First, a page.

TNPTropical Siesta is set in a fictional school, where all of the kids are self-sufficient—they make their own food and do their own studies. In Tropical Siesta, you can see the children dancing with LED lights in the shape of sunflowers, which I use as an iconography for the ideology and the hope that they symbolise. I also realised in Vietnam that, because we started to open up and people are wealthier and no longer hungry, there is a certain kind of optimism, because they think that the dark times are over and that they can start again, and things will be better. I feel there is a dangerous optimism in that.
TMBecoming Alluvium is anchored in the Mekong Delta and traverses issues ranging from the building of hydroelectric dams, unsustainable agriculture, overfishing, the economic migration of farmers to big cities, and so on. Ecological destruction encompasses so many things, and I imagine that making work about it is a little like opening a can of worms—you discover one issue related to the Mekong Delta, and further downstream, another arises. I wondered if you could discuss how ecological responsibility translates to artistic responsibility, and what challenges you might have come across in storytelling and visually expressing these issues?
TNPI consider Becoming Alluvium an ongoing piece, and I learn new things as I make it. For example, I started to research more about folklore and oral literature from the region, because I'm from Vietnam, but I have no idea about the folk traditions of Laos—we are neighbours, but we're so far apart. We are dominated by the cultures of other places, such as America and Europe, so when I started this project, for me it was a rediscovery of cultures that are close yet very distant. It's a very strange feeling. Through rediscovering these cultures and folk tales, I also learnt about the locals' views of climate change, and the relationship between people and animals. The solutions are somehow already embedded in tradition, but people forget, ignore, or erase them because they want to have a more civilised, modern version.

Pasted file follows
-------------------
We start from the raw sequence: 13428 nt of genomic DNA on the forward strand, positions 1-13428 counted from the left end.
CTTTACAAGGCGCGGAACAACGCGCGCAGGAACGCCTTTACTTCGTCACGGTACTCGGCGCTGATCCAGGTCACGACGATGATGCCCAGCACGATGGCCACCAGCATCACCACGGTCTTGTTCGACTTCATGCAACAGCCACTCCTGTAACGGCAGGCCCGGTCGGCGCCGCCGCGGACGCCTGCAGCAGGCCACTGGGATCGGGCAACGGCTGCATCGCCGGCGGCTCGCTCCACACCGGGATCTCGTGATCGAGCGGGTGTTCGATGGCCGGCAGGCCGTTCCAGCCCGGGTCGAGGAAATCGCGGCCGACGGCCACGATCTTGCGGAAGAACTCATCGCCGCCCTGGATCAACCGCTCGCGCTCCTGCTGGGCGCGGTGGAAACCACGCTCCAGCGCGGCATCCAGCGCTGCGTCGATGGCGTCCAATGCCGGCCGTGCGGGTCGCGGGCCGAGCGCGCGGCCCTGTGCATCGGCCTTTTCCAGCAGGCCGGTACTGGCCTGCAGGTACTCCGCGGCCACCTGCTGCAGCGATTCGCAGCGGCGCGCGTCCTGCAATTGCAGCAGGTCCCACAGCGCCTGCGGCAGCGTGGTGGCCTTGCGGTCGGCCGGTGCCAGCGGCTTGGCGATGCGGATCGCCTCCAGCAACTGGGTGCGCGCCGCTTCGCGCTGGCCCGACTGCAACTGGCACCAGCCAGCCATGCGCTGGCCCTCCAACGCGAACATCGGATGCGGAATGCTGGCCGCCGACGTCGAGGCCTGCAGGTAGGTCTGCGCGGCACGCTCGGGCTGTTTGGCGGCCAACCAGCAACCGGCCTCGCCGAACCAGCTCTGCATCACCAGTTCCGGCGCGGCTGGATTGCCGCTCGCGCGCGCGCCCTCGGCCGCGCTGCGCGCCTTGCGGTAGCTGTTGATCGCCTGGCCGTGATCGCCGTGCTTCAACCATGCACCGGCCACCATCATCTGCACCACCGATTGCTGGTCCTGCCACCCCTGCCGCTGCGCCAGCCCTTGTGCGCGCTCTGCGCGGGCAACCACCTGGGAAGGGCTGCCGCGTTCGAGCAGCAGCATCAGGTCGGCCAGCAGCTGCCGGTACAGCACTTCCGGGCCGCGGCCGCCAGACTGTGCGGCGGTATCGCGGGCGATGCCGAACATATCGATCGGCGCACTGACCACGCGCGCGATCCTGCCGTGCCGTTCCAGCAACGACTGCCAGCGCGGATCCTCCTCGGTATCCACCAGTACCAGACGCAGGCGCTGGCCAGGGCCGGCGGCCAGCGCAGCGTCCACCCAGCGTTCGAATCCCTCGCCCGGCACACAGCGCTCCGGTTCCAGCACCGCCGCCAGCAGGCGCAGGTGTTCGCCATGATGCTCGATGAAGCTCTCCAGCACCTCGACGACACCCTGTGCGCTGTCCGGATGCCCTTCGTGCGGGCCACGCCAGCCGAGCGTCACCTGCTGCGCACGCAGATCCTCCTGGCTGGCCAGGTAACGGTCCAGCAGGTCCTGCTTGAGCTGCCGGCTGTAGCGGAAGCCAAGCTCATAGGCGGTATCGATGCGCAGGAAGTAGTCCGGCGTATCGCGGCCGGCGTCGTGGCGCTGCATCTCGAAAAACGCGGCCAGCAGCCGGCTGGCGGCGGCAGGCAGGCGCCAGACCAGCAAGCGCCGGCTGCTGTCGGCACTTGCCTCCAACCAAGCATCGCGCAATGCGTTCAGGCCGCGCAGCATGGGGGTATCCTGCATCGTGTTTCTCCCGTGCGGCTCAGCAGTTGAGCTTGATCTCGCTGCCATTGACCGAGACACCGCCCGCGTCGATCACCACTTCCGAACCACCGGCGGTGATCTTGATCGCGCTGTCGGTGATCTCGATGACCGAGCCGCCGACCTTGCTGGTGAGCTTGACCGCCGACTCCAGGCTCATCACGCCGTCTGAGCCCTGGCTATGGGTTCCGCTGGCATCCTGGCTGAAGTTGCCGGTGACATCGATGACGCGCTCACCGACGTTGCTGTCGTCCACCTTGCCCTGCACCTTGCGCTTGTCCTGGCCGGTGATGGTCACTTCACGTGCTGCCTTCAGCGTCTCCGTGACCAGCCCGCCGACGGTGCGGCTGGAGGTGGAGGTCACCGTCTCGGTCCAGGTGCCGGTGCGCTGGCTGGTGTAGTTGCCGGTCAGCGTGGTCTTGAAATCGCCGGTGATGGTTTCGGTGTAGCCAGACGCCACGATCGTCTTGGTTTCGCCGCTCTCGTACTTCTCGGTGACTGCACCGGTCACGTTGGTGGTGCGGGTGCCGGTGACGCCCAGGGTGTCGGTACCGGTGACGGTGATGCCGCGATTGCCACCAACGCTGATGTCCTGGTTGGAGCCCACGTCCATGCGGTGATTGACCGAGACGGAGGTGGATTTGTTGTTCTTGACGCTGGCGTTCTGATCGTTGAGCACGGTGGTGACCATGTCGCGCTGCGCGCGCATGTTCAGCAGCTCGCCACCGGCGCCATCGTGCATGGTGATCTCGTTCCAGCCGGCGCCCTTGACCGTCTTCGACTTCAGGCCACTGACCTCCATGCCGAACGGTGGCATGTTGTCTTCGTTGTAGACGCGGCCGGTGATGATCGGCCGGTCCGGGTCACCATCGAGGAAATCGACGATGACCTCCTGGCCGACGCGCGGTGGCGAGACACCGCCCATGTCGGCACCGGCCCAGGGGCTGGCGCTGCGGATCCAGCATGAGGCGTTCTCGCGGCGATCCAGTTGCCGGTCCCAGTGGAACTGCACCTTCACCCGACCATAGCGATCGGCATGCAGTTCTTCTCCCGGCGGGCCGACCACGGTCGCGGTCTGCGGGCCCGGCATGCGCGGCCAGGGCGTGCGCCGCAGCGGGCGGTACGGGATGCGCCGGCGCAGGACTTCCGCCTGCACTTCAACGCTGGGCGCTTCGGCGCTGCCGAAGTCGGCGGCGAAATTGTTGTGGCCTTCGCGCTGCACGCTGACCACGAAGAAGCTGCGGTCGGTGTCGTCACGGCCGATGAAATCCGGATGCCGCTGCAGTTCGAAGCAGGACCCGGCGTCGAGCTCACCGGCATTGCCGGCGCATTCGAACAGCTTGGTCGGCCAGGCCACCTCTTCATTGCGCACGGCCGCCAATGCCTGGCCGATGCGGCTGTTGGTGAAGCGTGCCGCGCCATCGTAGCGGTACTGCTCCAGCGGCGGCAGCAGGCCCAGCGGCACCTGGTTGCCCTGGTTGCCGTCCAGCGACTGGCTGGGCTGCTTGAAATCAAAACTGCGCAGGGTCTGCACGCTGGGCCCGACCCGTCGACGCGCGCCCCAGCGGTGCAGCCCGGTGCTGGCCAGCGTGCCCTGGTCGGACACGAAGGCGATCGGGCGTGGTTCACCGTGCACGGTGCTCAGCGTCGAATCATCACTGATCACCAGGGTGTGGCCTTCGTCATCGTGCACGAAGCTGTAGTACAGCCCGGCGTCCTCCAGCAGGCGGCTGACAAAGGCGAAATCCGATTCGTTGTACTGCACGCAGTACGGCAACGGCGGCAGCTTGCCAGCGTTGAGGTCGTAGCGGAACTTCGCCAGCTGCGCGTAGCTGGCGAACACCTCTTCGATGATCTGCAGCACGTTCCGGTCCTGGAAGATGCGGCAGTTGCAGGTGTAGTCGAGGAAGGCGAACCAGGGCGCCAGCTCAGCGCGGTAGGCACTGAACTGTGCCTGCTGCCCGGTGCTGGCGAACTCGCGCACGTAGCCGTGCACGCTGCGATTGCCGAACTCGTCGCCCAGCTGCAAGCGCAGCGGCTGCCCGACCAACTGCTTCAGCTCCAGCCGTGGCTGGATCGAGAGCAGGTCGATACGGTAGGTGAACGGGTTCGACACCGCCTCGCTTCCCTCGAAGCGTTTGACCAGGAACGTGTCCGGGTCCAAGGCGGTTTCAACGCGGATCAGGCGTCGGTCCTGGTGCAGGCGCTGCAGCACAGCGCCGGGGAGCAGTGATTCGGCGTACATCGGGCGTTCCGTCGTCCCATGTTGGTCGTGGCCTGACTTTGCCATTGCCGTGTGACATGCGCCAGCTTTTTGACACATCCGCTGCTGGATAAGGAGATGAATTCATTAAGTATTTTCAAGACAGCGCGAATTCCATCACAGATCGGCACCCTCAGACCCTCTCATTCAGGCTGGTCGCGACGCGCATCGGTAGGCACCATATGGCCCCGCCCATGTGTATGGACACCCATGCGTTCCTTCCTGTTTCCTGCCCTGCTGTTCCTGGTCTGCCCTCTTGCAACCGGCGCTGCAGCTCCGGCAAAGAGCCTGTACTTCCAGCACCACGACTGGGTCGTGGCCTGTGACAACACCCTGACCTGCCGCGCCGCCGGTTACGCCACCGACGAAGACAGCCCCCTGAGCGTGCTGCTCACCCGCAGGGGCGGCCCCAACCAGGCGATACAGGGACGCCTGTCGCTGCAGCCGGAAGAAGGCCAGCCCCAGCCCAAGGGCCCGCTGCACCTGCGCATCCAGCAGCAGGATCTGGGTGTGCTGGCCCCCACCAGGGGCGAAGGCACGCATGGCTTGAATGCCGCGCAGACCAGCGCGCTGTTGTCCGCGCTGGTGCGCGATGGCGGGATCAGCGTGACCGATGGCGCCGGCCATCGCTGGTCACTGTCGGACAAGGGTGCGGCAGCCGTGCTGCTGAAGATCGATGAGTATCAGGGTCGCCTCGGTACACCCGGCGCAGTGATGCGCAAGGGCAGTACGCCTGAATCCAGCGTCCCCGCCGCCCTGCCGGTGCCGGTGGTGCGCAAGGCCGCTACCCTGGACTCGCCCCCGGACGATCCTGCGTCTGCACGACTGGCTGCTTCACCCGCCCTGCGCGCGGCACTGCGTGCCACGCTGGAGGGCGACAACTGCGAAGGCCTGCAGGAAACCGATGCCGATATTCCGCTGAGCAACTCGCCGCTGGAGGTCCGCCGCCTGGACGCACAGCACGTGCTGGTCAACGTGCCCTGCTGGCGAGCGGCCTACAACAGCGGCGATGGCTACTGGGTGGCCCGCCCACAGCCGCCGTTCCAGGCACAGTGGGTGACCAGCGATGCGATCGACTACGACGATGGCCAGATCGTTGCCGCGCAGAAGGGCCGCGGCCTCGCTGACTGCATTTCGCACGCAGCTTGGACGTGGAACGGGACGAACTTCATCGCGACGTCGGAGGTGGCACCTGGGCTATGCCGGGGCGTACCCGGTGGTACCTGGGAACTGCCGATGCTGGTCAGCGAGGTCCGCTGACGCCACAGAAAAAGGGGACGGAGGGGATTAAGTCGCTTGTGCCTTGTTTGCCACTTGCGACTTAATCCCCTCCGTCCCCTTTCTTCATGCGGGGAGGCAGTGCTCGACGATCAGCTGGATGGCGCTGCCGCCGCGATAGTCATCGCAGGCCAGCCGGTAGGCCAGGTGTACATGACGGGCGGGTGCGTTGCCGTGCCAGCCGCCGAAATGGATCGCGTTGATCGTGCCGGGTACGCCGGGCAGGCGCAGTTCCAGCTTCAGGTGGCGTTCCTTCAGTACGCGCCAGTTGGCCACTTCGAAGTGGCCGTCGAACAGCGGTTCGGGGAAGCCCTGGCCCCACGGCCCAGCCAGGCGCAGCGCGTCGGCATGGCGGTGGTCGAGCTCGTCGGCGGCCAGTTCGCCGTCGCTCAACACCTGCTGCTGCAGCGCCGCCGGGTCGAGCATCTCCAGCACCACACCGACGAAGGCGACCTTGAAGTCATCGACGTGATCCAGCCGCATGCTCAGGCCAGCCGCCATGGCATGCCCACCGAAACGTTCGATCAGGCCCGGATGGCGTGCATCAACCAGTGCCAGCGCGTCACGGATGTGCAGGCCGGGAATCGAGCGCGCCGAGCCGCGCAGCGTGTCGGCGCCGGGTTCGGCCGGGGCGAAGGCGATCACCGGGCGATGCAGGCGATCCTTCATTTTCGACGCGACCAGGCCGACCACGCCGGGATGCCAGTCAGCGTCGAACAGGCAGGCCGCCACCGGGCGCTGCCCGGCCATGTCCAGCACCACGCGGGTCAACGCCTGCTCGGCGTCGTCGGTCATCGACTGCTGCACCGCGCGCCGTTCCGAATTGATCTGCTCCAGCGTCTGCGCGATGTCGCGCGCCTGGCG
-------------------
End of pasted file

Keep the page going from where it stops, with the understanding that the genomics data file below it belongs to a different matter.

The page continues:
TMHow have your travels in the region changed your sense of identity, or your perceptions?
TNPI think my artistic perceptions really changed when I started to go to the countryside where my husband is from. His family has a small coffee farm in a very remote area in the Central Highlands of Vietnam. The main ethnic group in Vietnam are the Kinh, which is almost 90 percent of the population, but we also have 54 other ethnic minorities, who live in the Highlands and other remote areas, and the farm is one of those places, where the Jarai people live. When I went there, I saw the destruction caused by coffee and rubber farming. I felt those changes deeply when I started to be in touch with the Jarai people, who are native to that area, because their philosophy of living—in the ways they think about and treat nature—is so embedded, and they have so much knowledge that is ignored. That knowledge, and those ways of treating animals with so much respect, changed my way of thinking about the work in a more gentile, respectful way.
TMI understand that you do a lot of work with local communities as part of the artist collective, Art Labor. I wondered if you could please tell me a bit about your work collective? How does that sit within your overall practice?
TNPThere are three of us in Art Labor—myself, my husband, Truong Cong Tung; and my curator friend, Arlette Quynh-Anh Tran. We started the collective in late 2012, when we felt that in Vietnam there was a lack of collective practice that could connect visual arts with other disciplines. When we started, we wanted to work with doctors and anthropologists, and we started a project called Jrai Dew in the village I mentioned earlier. In the project, we work with Jarai artisans who make wood sculptures originally for funeral rituals. We exhibited the work inside the villages where the artisans live, and through those practices we wanted to learn and expand our knowledge about our own country. We also wanted to learn about the practice of growing coffee, because in Vietnam we are the second largest producers of robusta alongside Brazil. For robusta to be so cheap, we have to sacrifice a lot of our rainforests, and it is very unsustainable; the price is always indicated by a market in London, which is really weird, because it affects people in tiny villages, so far away. We wanted to bring awareness around these issues to people, to consider how we can be more sustainable in a creative way.
TMAre you researching any other histories or geographies at the moment?
TNPAt the moment, Becoming Alluvium is a new beginning, and I really want to expand it in a more comprehensive way. I think the way that I use painting and video will develop into a signature style, and the storytelling will continue to evolve. I'd like to do an expedition, maybe upstream, to discover more of the history behind the Mekong Delta. —[O]